Taking Systemic Change Seriously

This is meant to be a rough re­sponse to the at­ti­tude that sys­temic change is too difficult/​in­tractable as well as a re­sponse by perfor­mance that EAs don’t think about sys­temic change. Note: by sys­temic change I’m refer­ring to many pos­si­ble changes in the fun­da­men­tal struc­ture of eco­nomic, poli­ti­cal and in­ter­na­tional sys­tems, not nec­es­sar­ily to what lots of peo­ple naively as­sume to be the one true proper method of sys­temic changeTM.

EAs have seemed to con­gre­gate at the ex­tremes of di­rect ro­bust aid (poverty, veg ads) and mas­sive tech­nolog­i­cal risks and trans­for­ma­tion (x risk, abo­li­tion­ism) with­out many peo­ple in the mid­dle. This is cu­ri­ous and cries out for an ex­pla­na­tion. There are a few peo­ple work­ing in policy spaces to im­prove how gov­ern­ments deal with the afore­men­tioned is­sues, but none of that re­ally counts as mid­dle ground or sys­temic change in my opinion (and many peo­ple out­side EA would agree). It’s just ap­plied ac­tivism and poli­tics. Sys­temic change means im­prov­ing hu­man so­ciety’s abil­ity to solve many prob­lems and be more eth­i­cal in a gen­eral long term sense. Some things that would be sys­temic change in­clude chang­ing the way our poli­ti­cal sys­tems op­er­ate, al­ter­ing the struc­ture of the in­ter­na­tional or­der and re­mov­ing the in­fluence of cap­i­tal on so­ciety.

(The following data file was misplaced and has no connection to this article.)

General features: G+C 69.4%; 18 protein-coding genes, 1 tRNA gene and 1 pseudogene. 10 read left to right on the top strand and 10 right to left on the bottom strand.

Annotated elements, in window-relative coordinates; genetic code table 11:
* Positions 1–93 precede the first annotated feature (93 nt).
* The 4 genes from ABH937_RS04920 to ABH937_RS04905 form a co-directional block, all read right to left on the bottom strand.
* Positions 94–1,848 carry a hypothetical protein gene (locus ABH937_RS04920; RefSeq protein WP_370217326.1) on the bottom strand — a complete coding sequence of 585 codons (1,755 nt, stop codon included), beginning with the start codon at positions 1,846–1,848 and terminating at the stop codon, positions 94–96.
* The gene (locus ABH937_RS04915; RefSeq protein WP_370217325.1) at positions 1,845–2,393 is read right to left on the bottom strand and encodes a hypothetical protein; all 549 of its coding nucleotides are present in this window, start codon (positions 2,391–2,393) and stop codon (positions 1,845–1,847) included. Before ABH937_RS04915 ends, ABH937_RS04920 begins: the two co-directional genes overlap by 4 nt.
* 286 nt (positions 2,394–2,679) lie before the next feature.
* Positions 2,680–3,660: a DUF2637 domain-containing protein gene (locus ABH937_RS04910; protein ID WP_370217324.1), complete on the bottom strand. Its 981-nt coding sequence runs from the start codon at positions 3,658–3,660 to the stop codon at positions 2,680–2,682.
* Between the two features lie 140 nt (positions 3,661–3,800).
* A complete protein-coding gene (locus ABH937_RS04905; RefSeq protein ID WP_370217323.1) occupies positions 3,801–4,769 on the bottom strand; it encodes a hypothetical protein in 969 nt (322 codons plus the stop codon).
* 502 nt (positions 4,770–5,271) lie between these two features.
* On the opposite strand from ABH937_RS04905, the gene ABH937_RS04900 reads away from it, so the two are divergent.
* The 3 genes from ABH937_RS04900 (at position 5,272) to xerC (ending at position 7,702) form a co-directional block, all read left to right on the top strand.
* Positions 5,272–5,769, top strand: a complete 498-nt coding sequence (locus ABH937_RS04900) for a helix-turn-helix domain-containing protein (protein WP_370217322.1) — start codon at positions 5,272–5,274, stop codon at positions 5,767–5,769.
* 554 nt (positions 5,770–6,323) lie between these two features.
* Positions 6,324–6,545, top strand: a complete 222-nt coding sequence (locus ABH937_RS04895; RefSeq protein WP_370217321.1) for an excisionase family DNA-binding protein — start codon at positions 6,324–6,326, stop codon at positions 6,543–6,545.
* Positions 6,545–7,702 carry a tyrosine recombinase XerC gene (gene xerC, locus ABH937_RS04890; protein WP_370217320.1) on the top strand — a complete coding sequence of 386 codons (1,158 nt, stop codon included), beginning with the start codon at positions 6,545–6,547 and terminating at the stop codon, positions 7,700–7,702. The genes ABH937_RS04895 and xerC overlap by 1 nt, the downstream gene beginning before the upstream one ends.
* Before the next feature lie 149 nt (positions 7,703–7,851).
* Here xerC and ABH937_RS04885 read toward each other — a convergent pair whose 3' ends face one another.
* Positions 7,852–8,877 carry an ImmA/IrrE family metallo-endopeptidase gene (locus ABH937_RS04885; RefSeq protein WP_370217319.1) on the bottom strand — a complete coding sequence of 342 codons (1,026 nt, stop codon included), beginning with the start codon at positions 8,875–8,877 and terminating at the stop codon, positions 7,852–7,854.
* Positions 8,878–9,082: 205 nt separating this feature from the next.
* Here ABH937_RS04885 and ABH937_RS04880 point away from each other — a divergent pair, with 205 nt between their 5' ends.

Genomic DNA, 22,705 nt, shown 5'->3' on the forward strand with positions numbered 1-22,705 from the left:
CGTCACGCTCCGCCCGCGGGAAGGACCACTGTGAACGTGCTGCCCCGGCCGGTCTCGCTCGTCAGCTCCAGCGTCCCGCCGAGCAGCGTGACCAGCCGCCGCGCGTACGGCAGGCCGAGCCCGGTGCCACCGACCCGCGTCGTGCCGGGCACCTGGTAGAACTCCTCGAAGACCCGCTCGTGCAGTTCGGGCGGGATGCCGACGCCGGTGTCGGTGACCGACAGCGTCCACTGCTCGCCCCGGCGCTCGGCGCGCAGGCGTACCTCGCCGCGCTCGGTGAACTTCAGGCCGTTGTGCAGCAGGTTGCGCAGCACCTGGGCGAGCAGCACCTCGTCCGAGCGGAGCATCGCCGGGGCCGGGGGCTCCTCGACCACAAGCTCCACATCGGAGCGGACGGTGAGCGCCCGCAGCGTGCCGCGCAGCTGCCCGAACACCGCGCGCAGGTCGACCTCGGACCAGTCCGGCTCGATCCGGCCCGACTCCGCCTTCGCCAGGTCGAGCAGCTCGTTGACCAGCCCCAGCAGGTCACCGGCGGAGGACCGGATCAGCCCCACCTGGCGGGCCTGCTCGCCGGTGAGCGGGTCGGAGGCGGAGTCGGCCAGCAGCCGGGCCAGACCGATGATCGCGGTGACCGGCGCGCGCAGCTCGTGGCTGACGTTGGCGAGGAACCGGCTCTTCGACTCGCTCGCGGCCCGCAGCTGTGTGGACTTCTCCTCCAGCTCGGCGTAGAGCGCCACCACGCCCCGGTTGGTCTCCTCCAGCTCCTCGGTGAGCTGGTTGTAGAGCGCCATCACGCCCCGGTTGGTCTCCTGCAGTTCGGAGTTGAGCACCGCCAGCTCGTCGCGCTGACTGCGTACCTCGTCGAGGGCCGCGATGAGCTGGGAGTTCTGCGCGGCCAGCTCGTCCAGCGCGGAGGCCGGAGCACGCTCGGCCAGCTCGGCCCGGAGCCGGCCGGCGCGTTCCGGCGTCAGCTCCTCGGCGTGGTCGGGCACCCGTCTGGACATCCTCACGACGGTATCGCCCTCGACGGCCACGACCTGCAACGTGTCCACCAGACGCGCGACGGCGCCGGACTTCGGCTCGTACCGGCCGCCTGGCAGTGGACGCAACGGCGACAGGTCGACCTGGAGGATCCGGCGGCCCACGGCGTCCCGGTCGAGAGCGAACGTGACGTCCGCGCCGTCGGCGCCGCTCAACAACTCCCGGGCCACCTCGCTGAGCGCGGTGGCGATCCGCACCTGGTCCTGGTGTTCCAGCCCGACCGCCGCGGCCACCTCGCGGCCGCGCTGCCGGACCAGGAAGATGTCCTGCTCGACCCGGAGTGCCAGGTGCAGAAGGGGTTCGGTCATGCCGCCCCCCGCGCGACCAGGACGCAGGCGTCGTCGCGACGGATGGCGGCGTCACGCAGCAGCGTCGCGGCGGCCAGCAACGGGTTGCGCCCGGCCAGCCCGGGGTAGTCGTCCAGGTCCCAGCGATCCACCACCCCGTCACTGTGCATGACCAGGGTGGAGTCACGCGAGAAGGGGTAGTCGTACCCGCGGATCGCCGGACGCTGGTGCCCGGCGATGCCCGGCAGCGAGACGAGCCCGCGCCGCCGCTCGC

Since so few EAs have se­ri­ously ap­proached sys­temic change, it’s likely that there are more un­der­de­vel­oped ideas in this in­ter­ven­tion space than in other in­ter­ven­tion spaces, which in­di­cates that it might be a bet­ter cause area than we would naively ex­pect. Also, if we are un­cer­tain about cause ar­eas then sys­temic change makes sense as a way to at­tack a va­ri­ety of prob­lems (but if you think that just a few par­tic­u­lar causes are by far the most im­por­tant then spend­ing your time on sys­temic change seems in­effi­cient). I think sys­temic change makes the most sense if you ex­pect new im­por­tant is­sues to arise in the fu­ture. Th­ese con­sid­er­a­tions in­di­cate that the value of sys­temic change is co­var­i­ant with the value of move­ment build­ing.

I want to sketch a bet­ter pic­ture of what sys­temic change should ‘look like.’ I can give sev­eral desider­a­tum for a sys­temic change effort:

  1. It should be great in ex­pec­ta­tion. In other words, look­ing at the po­ten­tial and likely re­sults of ac­tivism should re­veal large im­prove­ments for the fu­ture of sen­tient life.

  2. It should be ro­bust. It should not rely upon any one poli­ti­cal ide­ol­ogy, any one em­piri­cal ex­pec­ta­tion, or any one frame­work of moral­ity or de­ci­sion the­ory. Given the opac­ity of sys­temic change and the fact that we will prob­a­bly never get much re­li­able feed­back about the out­comes of our ac­tions, we should de­mand high prior con­fi­dence.